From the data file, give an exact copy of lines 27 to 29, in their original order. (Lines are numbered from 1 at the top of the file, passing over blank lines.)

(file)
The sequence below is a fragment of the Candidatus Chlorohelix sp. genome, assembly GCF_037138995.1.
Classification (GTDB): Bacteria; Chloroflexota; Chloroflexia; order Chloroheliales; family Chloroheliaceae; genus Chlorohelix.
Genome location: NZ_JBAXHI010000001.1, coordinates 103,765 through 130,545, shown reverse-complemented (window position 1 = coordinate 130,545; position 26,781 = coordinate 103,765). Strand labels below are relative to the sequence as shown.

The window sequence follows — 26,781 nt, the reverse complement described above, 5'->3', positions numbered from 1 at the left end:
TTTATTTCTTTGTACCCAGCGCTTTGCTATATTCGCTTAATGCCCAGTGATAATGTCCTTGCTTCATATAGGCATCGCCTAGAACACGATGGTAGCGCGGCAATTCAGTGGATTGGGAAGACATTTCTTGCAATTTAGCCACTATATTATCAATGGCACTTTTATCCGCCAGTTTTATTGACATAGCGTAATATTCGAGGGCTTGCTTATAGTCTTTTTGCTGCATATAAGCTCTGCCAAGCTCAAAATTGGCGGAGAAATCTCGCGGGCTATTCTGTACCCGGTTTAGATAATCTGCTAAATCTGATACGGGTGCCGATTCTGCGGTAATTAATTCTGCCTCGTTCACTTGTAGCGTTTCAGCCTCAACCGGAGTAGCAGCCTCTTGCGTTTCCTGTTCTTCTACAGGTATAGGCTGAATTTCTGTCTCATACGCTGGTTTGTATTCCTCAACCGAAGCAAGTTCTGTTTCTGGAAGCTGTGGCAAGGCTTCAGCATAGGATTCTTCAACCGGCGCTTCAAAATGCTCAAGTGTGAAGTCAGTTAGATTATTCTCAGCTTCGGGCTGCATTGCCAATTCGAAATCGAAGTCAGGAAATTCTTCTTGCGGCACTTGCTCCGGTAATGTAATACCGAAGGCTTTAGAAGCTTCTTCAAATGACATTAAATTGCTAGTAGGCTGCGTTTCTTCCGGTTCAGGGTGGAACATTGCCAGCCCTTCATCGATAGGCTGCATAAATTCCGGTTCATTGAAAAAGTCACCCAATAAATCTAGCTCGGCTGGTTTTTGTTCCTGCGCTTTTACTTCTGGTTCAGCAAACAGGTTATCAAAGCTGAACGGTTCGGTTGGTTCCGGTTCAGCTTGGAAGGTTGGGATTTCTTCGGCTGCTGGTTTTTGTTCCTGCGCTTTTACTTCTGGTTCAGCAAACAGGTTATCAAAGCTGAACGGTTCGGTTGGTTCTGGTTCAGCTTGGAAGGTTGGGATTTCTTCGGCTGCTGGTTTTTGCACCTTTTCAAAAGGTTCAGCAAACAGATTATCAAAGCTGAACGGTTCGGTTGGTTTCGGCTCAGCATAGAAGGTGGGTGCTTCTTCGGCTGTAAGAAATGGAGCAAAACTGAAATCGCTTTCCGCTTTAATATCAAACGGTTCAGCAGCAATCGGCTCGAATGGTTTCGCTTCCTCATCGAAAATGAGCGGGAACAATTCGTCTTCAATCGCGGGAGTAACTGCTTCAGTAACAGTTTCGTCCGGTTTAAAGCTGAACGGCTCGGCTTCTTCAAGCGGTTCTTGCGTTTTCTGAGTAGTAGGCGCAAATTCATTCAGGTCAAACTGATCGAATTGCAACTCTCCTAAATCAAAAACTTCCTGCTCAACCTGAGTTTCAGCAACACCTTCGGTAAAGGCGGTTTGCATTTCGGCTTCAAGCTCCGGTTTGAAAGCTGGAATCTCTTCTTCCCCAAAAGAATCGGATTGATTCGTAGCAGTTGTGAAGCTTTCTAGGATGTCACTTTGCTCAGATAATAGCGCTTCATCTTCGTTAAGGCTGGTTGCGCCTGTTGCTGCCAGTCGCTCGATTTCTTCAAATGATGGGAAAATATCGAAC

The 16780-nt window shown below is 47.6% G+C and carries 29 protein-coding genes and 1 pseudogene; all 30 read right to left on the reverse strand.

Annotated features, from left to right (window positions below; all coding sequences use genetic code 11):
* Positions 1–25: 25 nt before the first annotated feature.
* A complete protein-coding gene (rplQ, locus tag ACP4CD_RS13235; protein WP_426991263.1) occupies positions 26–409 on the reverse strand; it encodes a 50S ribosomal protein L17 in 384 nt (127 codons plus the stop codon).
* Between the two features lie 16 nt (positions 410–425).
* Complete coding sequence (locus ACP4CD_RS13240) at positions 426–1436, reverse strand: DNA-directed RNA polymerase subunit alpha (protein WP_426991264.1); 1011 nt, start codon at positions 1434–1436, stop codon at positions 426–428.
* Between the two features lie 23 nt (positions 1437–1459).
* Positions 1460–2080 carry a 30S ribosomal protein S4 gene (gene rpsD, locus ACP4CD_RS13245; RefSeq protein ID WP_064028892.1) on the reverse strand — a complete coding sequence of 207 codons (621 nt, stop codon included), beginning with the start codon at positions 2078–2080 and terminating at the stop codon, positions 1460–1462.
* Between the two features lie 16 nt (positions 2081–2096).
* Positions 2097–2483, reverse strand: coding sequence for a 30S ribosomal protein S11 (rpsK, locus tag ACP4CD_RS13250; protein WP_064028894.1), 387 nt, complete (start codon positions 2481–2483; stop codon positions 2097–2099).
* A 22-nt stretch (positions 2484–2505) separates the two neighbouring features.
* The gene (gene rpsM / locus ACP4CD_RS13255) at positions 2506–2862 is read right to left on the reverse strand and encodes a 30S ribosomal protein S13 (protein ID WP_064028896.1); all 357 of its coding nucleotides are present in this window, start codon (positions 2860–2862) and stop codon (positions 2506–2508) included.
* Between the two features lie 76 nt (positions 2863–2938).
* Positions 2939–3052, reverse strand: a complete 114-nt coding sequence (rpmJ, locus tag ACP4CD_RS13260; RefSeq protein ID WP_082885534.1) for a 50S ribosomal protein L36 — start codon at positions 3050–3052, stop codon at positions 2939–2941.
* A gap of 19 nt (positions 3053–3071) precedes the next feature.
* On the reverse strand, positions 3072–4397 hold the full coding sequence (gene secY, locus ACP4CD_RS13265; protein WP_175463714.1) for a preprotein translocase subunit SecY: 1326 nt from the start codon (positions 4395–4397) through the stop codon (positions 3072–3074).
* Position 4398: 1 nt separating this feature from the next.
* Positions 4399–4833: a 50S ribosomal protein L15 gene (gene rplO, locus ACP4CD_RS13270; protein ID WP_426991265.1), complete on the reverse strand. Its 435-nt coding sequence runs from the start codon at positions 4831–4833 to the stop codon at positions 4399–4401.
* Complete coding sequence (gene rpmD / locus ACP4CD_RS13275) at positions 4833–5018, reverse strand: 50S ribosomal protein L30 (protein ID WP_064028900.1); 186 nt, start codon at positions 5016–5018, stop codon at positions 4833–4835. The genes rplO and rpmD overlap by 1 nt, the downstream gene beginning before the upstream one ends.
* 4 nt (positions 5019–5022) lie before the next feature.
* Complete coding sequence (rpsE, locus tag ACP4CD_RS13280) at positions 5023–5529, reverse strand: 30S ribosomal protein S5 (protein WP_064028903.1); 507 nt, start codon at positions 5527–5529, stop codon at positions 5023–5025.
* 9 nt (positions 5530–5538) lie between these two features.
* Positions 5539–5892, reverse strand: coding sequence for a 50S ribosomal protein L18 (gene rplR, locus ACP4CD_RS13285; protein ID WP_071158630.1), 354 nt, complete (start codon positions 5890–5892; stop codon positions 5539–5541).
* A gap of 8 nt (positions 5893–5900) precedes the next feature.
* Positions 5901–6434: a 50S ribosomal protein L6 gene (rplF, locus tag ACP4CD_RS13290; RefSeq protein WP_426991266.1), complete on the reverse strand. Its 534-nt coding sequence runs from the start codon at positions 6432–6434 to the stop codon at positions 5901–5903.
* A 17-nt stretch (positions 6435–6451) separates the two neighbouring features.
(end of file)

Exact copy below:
* 9 nt (positions 5530–5538) lie between these two features.
* Positions 5539–5892, reverse strand: coding sequence for a 50S ribosomal protein L18 (gene rplR, locus ACP4CD_RS13285; protein ID WP_071158630.1), 354 nt, complete (start codon positions 5890–5892; stop codon positions 5539–5541).
* A gap of 8 nt (positions 5893–5900) precedes the next feature.